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EPA Faces Internal Outcry On Airborne Emissions Plan
The draft of the new rule acknowledges that some EPA officials believe it could result in higher levels of airborne toxins but calls the regional offices' concerns "unfounded. While this may occur in some instances, it is more likely that sources will adopt [emissions] limitations at or near their current levels to avoid negative publicity and to maintain their appearance as responsible businesses."
The regional offices wrote in their Dec. 13 memo that "this statement is unfounded and overly optimistic."
John Walke, clean air director for NRDC, said the internal EPA memo highlights the flaws in the administration's proposal.
"Such objections underscore how the EPA would weaken the law and allow even more cancer-causing pollution into the air we breathe. This proposal is indefensible," Walke said. "No wonder even some of EPA's own experts are outraged by this secretly hatched plan to please polluters and their powerful friends."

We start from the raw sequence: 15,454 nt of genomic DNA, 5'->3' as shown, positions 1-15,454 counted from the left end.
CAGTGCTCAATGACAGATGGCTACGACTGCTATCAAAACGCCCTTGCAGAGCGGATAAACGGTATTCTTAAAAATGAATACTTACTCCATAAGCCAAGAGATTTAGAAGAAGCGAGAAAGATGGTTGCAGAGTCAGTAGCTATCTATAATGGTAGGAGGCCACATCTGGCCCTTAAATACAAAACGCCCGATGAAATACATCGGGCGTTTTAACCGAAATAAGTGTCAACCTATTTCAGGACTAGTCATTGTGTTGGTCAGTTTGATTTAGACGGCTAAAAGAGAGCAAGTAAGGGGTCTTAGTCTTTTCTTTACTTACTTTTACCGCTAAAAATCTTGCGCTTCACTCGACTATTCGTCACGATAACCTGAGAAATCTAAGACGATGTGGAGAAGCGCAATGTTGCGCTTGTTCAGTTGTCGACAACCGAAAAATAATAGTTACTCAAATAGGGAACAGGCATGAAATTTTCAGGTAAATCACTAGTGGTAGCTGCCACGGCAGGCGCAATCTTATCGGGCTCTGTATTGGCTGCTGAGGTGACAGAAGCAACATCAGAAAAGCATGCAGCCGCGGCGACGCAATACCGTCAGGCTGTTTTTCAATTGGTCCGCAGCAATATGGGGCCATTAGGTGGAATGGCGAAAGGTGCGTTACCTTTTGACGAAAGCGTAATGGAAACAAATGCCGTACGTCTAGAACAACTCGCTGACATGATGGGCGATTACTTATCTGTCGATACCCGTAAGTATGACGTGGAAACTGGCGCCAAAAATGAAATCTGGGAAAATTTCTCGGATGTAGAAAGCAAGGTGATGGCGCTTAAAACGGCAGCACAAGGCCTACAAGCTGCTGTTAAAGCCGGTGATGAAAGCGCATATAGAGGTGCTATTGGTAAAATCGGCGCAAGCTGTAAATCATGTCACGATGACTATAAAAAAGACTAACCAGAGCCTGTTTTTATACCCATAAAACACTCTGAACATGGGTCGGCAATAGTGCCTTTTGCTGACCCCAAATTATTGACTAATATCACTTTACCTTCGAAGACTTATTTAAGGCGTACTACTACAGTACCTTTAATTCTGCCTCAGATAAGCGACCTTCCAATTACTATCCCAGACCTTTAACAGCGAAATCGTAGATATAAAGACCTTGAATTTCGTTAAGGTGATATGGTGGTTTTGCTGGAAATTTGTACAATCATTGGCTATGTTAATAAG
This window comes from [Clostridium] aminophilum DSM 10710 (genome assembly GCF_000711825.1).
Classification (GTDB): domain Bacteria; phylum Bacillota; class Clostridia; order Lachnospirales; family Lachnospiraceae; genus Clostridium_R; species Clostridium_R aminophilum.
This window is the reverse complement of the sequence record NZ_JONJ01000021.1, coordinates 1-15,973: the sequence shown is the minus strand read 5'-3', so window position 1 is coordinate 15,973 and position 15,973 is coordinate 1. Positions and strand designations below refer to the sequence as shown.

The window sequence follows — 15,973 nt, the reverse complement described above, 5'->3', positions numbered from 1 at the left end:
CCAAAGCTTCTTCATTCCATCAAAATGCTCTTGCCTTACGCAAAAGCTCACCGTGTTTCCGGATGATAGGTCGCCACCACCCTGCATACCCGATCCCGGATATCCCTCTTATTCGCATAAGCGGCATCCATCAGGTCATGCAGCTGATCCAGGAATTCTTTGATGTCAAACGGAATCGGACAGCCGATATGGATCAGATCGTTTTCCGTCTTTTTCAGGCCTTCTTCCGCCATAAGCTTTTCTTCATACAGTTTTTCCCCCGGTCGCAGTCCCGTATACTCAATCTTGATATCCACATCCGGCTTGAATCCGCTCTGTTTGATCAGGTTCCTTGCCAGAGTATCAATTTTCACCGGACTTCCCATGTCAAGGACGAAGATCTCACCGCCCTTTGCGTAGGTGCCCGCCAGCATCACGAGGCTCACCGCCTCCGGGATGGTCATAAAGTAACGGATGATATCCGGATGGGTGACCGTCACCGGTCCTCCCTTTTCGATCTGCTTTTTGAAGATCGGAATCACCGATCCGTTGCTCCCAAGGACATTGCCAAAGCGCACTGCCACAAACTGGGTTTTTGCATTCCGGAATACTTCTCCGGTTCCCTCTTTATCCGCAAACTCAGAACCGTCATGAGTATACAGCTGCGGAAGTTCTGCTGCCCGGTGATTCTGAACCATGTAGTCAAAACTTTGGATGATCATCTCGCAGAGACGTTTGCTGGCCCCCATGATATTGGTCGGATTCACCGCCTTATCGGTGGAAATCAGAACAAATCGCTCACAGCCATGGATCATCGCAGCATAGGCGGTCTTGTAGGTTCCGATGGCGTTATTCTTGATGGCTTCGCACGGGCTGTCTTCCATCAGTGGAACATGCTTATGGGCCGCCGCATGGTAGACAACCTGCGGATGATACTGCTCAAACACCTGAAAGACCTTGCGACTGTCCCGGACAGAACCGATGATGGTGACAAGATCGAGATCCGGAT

EPA spokeswoman Lisa Lybbert said in a statement that discussing the proposal at this point is premature.
"This is a preliminary draft that is currently under development and internal review which could change before EPA issues it as a proposal. EPA will seek public comment when it issues the proposal," she said.
The proposal drew fire from some in Congress.
"If this draft rule were to be put into effect, polluters could emit many more tons of cancer-causing air pollutants and heavy metals such as arsenic, mercury and lead, seriously jeopardizing the health of millions of Americans," said Sen. James M. Jeffords (I-Vt.), the ranking minority member on Environment and Public Works Committee. "This rule turns the Clean Air Act topsy-turvy by letting polluters run their controls at half-speed."
The proposed rule change was drafted under the oversight of William Wehrum, the acting assistant administrator for the EPA's air and radiation office, who has been nominated to that post on a permanent basis. He is slated to appear tomorrow before the environment committee as it considers his nomination.